What we decided to do was the pair up artistically and put out a project where it was like, I basically wrote all the songs, put it together, produced it with the help of Rafael Casal, who helped mix it down, and Klassik did all the beats for it. As a collaboration, Niko did the cover work and took care of all the artistic endeavors of the issue. Then we went out with the project and ended up getting a lot of success out of recognition. It was nice. The chemistry was there so we continued it so out of InkRed clothing became InkRed University, which is more so the big umbrella and the music is under the university as well as the clothing so like now it’s a fully fledged business that we get out our dreams that way.
MB: What inspires you to write the lyrics that you write?
¡Oye!: One, the other MCs that I look up to, like a lot of them and how they tell their stories of where they come from and being honest about that and being honest about who they are. Seeing that done and that kind of courage that might take allows me to do that for myself. So I try to look at my life as much as possible and think of the feelings I’ve said and I haven’t said to anyone and really said and stick to who I am when it comes to ¡Oye! or Karl Iglesias and put that into music form to try to tell people my story in that way.
I’m really influenced by spirituality. An interesting relationship that I have with God, is kind of on and off. I’m not one to go to church or anything like that, but it’s something that’s definitely prevalent in my life when I think of my day to day and who I am and how I’ve grown. Another thing is that being from Milwaukee and knowing that we’re a Midwest city with a lot of country qualities, that’s just who we are.
Being Puerto Rican and really growing up with two languages, and growing up with salsa blaring every Sunday afternoon while my mom’s cleaning the house, this is the life that I went through and that’s my story so sometimes you might hear me rapping in Spanglish. So I might do that because that’s just the life that I’ve lived. You can’t deny that.
MB: So what do you think of the current state of hip hop and all the competition out there?
¡Oye!: I think first of all, I love it and I’m up to date on it and I feel like I’m informed when it comes to that because I’m of the culture and I feel like an artist should be taking in five times as much art as they’re putting out of all kinds of music, all kinds of new people throughout the day and throughout the week.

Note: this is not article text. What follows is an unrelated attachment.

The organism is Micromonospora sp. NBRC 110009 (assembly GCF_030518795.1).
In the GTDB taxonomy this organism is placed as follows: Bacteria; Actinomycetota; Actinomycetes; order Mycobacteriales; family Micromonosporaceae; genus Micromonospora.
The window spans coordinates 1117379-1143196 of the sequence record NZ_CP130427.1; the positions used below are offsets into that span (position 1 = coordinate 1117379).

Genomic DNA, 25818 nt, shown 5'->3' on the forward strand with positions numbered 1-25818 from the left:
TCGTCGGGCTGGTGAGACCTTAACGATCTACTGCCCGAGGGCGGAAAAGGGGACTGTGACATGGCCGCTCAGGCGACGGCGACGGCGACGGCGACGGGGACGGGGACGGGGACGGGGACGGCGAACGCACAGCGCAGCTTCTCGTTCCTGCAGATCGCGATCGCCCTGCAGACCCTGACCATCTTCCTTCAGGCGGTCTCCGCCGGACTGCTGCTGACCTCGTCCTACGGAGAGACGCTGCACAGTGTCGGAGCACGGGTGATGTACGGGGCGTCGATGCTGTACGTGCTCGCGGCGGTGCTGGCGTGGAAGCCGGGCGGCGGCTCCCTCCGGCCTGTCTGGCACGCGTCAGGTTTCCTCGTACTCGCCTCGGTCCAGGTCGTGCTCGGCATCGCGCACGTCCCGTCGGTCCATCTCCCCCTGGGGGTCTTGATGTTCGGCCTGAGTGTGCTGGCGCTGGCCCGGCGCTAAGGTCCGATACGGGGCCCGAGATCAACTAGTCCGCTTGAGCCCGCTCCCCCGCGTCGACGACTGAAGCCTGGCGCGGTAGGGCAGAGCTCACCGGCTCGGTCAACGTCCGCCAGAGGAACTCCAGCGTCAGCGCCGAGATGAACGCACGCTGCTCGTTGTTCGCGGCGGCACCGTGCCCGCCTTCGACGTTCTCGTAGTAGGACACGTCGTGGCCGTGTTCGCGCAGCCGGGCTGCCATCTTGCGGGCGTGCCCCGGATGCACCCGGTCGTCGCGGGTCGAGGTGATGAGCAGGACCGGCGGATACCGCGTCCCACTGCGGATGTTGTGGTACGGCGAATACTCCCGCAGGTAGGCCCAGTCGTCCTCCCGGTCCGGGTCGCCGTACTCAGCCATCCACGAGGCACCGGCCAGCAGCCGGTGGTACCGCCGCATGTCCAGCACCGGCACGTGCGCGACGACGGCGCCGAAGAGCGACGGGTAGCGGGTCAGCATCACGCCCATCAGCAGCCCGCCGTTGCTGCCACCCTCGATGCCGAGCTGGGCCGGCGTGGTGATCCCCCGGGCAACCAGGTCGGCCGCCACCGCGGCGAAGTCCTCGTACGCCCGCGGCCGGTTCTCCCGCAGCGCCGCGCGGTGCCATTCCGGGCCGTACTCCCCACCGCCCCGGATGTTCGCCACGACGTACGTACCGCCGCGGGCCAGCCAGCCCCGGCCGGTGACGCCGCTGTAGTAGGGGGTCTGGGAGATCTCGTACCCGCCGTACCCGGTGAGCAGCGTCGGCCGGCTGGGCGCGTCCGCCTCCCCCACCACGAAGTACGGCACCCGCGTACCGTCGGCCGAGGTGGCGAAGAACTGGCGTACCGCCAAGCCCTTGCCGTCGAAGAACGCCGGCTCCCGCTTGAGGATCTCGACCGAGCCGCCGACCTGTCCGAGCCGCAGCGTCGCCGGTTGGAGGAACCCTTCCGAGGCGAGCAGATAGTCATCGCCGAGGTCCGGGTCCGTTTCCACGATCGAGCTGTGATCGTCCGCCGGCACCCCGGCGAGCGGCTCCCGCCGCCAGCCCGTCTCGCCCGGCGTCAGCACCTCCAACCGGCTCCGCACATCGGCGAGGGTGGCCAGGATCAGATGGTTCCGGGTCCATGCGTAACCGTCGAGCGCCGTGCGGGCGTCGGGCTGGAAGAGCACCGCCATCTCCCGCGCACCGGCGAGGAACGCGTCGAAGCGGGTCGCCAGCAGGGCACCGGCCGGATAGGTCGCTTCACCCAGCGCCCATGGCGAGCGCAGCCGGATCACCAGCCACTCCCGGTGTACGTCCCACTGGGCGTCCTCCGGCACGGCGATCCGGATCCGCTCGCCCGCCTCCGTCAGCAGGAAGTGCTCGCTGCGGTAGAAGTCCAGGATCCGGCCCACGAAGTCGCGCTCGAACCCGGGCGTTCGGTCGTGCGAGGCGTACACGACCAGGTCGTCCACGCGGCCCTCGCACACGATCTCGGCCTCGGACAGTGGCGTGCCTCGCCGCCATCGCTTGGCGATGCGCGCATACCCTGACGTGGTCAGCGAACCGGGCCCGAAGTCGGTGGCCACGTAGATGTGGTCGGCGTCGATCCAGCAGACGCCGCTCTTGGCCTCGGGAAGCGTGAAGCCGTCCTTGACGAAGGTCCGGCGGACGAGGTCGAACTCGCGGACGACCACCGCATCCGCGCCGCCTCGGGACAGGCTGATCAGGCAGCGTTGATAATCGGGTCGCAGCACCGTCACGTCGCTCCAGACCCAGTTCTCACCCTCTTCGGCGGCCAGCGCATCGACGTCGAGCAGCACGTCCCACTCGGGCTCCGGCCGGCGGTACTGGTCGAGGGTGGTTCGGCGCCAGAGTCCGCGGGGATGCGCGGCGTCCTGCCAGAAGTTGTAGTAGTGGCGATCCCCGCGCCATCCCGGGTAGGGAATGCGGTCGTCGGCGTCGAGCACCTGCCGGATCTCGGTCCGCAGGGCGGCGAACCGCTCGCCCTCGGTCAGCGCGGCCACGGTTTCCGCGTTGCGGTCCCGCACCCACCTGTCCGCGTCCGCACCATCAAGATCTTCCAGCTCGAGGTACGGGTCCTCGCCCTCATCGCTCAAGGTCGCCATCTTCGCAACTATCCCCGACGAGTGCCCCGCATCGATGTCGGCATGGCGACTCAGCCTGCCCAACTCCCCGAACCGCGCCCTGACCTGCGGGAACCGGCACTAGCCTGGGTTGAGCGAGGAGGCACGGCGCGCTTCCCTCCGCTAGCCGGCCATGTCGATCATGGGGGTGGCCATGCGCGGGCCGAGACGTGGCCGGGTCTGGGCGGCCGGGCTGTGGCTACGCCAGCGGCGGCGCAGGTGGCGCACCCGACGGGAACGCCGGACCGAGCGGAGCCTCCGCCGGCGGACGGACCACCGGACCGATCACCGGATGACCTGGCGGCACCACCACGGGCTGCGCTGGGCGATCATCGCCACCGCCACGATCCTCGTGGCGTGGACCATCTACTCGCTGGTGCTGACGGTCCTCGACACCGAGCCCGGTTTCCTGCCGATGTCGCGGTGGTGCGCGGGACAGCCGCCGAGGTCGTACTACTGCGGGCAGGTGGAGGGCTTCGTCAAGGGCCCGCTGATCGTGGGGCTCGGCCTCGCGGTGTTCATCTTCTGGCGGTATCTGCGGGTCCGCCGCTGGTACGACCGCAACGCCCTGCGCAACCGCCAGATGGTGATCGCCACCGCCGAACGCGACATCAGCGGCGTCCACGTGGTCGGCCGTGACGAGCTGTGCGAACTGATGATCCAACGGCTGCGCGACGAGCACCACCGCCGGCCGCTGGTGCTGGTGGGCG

So I’m excited about music and I’m excited to hear people come up with new stuff. I’m excited to see what Jay-Z has done to hip hop as a culture. Now you have someone who is ahead of Elvis when it comes to number one records. Jay-Z, what he’s done for the culture has been exciting for the fact that we can have an artist from hip hop have more number ones than Elvis. That’s big to me to think that we’re on that scale of history when it comes to music. Also seeing people like Kanye West bring a more theatrical, classical feeling to hip hop, brings it to where Prince and Michael Jackson were performing at. It’s also very exciting seeing what will come of that.
Also just seeing what internet in itself has done to hip hop like Whiz Kalifa or these freshmen that XXL pronounced have a lot of internet presence. That alone has allowed a lot of underground music to flourish. So I feel like within the next time from now until infinity, we’re going to be doing a lot more home grown hip hop and that’s going to be beautiful, especially for the people who are younger, who have made it this way, continue to grow old and become their own record companies and begin to put out the music that they want to. The culture is going to change and be more free. I’m just interested to see how the radios respond to that.
MB: How have you been trying to create an internet presence for yourself?
¡Oye!: It’s necessary for sure. I think I’ve been trying to do that the moment I started my music career. I’ve always said that I’ve wanted to have a director’s point of view, a director’s mindset and just have a vision. That’s my gift over anything, over any art that I have is vision. I feel like I can see things in a step by step process. But as soon as I knew I was going to put out music, and if I was going to put out music, if I’m going to do it all the way, I’m not going to just half ass put out music, so I began to have the whole marketing thing planned. The whole release was planned, interviews were scheduled, and a lot of that was scheduled by my lonesome, just out of hunger since I wanted to succeed. But the whole time you have to put out an online image because I’m not a record company, you know? We’re not mass producing records and selling them. I’m just recently learning what that’s all about. With Niko Tunacrackers, who’s been the head of the clothing company, his internet presence has been pretty solid because the clothing company is well respected and looks really proper because he’s a graphic design, art major. Those things help when it comes to his vision.
MB: But aren’t there a lot of really bad artists out there with the accessibility of the internet?
¡Oye!: Oh yea, of course. I’ve always felt like there are a lot of bad artists. They just were never heard and now they’ve gotten an outlet to be heard so people think their lives are worse. But, there are a lot of bad artists on the radio that have been put out. But that’s what makes you appreciate it because you’re not going to listen to the Beatles every day, but when you do it’ll change your life.
MB: Do you think you’ll stay hungry forever or do you think you’ll want to feel satisfied one day?
¡Oye!: I guess the idea is to feel satisfied one day, but I think I will stay hungry forever because I’m from the inner city of Milwaukee and I grew up in a Latino family. Even to this day, I’m still seeing the struggle in a lot of my family and including myself. So to me the top is so far that it hasn’t been a thought on my mind, to be satisfied. So I just feel like I climb one step at a time, live my years one step at a time. So I don’t think so. I don’t think I’ll ever be satisfied. I’m just here to create like it’s my job. If I do a good job at that, then I’ll be able to go to work every day, so that’s the overall goal.